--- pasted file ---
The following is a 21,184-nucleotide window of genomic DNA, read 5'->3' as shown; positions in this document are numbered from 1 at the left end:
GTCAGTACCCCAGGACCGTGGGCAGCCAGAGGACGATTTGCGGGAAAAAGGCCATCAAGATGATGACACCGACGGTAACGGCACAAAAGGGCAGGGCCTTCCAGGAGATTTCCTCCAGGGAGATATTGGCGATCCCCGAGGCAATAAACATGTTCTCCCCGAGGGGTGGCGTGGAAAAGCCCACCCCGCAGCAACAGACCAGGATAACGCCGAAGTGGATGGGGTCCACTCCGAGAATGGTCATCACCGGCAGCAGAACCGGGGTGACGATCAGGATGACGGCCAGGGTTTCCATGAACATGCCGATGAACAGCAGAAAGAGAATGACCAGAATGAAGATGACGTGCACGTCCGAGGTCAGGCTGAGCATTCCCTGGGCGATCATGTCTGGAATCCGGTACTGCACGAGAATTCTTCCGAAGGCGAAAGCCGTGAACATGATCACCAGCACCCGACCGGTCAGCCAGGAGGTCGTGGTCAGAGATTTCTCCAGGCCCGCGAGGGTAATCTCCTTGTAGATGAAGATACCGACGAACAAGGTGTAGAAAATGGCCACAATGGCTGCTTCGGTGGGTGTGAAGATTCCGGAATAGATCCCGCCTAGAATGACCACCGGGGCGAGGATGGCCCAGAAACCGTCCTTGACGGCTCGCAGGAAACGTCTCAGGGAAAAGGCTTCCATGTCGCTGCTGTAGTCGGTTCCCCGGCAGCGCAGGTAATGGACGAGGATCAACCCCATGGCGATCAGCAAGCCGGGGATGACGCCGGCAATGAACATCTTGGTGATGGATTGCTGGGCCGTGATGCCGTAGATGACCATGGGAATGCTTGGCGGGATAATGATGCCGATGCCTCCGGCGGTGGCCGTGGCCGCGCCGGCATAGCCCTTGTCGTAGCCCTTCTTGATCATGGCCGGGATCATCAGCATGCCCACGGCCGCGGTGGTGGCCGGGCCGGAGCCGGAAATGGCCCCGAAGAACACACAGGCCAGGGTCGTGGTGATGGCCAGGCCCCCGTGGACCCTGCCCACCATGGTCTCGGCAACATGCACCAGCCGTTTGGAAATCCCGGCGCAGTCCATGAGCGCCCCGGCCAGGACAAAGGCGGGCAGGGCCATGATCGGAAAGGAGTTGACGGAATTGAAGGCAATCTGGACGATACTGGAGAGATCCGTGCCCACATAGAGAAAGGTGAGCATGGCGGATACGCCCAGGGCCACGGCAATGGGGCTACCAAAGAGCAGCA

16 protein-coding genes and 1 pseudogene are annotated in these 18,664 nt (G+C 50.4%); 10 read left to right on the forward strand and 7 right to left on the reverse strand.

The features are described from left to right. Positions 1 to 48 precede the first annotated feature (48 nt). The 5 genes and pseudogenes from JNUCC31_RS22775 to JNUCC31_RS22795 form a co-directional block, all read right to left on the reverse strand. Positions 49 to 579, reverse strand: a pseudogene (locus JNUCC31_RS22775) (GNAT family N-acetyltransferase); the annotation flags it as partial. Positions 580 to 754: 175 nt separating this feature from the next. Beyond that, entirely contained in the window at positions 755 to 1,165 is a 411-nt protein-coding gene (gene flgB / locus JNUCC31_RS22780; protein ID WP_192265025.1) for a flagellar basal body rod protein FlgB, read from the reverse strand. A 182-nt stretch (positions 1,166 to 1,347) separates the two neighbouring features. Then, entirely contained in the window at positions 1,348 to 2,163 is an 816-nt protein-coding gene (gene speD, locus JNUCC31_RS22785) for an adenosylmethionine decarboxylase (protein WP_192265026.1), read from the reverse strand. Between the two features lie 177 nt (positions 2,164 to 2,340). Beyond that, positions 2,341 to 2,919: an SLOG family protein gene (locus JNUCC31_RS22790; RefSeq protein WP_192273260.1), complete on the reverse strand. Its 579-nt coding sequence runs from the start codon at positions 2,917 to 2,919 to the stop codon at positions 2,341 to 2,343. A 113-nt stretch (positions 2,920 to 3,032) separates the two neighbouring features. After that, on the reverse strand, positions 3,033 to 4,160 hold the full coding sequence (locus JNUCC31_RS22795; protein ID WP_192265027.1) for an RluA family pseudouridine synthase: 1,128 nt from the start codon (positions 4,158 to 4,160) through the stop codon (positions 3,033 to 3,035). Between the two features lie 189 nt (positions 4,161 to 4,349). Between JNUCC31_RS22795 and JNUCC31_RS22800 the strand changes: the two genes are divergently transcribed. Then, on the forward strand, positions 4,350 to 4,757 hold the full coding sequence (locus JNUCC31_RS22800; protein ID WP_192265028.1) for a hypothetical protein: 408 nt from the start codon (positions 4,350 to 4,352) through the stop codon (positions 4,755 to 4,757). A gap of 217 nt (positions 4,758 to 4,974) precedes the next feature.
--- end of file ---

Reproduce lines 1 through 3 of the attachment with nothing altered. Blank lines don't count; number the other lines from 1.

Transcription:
The following is a 21,184-nucleotide window of genomic DNA, read 5'->3' as shown; positions in this document are numbered from 1 at the left end:
GTCAGTACCCCAGGACCGTGGGCAGCCAGAGGACGATTTGCGGGAAAAAGGCCATCAAGATGATGACACCGACGGTAACGGCACAAAAGGGCAGGGCCTTCCAGGAGATTTCCTCCAGGGAGATATTGGCGATCCCCGAGGCAATAAACATGTTCTCCCCGAGGGGTGGCGTGGAAAAGCCCACCCCGCAGCAACAGACCAGGATAACGCCGAAGTGGATGGGGTCCACTCCGAGAATGGTCATCACCGGCAGCAGAACCGGGGTGACGATCAGGATGACGGCCAGGGTTTCCATGAACATGCCGATGAACAGCAGAAAGAGAATGACCAGAATGAAGATGACGTGCACGTCCGAGGTCAGGCTGAGCATTCCCTGGGCGATCATGTCTGGAATCCGGTACTGCACGAGAATTCTTCCGAAGGCGAAAGCCGTGAACATGATCACCAGCACCCGACCGGTCAGCCAGGAGGTCGTGGTCAGAGATTTCTCCAGGCCCGCGAGGGTAATCTCCTTGTAGATGAAGATACCGACGAACAAGGTGTAGAAAATGGCCACAATGGCTGCTTCGGTGGGTGTGAAGATTCCGGAATAGATCCCGCCTAGAATGACCACCGGGGCGAGGATGGCCCAGAAACCGTCCTTGACGGCTCGCAGGAAACGTCTCAGGGAAAAGGCTTCCATGTCGCTGCTGTAGTCGGTTCCCCGGCAGCGCAGGTAATGGACGAGGATCAACCCCATGGCGATCAGCAAGCCGGGGATGACGCCGGCAATGAACATCTTGGTGATGGATTGCTGGGCCGTGATGCCGTAGATGACCATGGGAATGCTTGGCGGGATAATGATGCCGATGCCTCCGGCGGTGGCCGTGGCCGCGCCGGCATAGCCCTTGTCGTAGCCCTTCTTGATCATGGCCGGGATCATCAGCATGCCCACGGCCGCGGTGGTGGCCGGGCCGGAGCCGGAAATGGCCCCGAAGAACACACAGGCCAGGGTCGTGGTGATGGCCAGGCCCCCGTGGACCCTGCCCACCATGGTCTCGGCAACATGCACCAGCCGTTTGGAAATCCCGGCGCAGTCCATGAGCGCCCCGGCCAGGACAAAGGCGGGCAGGGCCATGATCGGAAAGGAGTTGACGGAATTGAAGGCAATCTGGACGATACTGGAGAGATCCGTGCCCACATAGAGAAAGGTGAGCATGGCGGATACGCCCAGGGCCACGGCAATGGGGCTACCAAAGAGCAGCA

16 protein-coding genes and 1 pseudogene are annotated in these 18,664 nt (G+C 50.4%); 10 read left to right on the forward strand and 7 right to left on the reverse strand.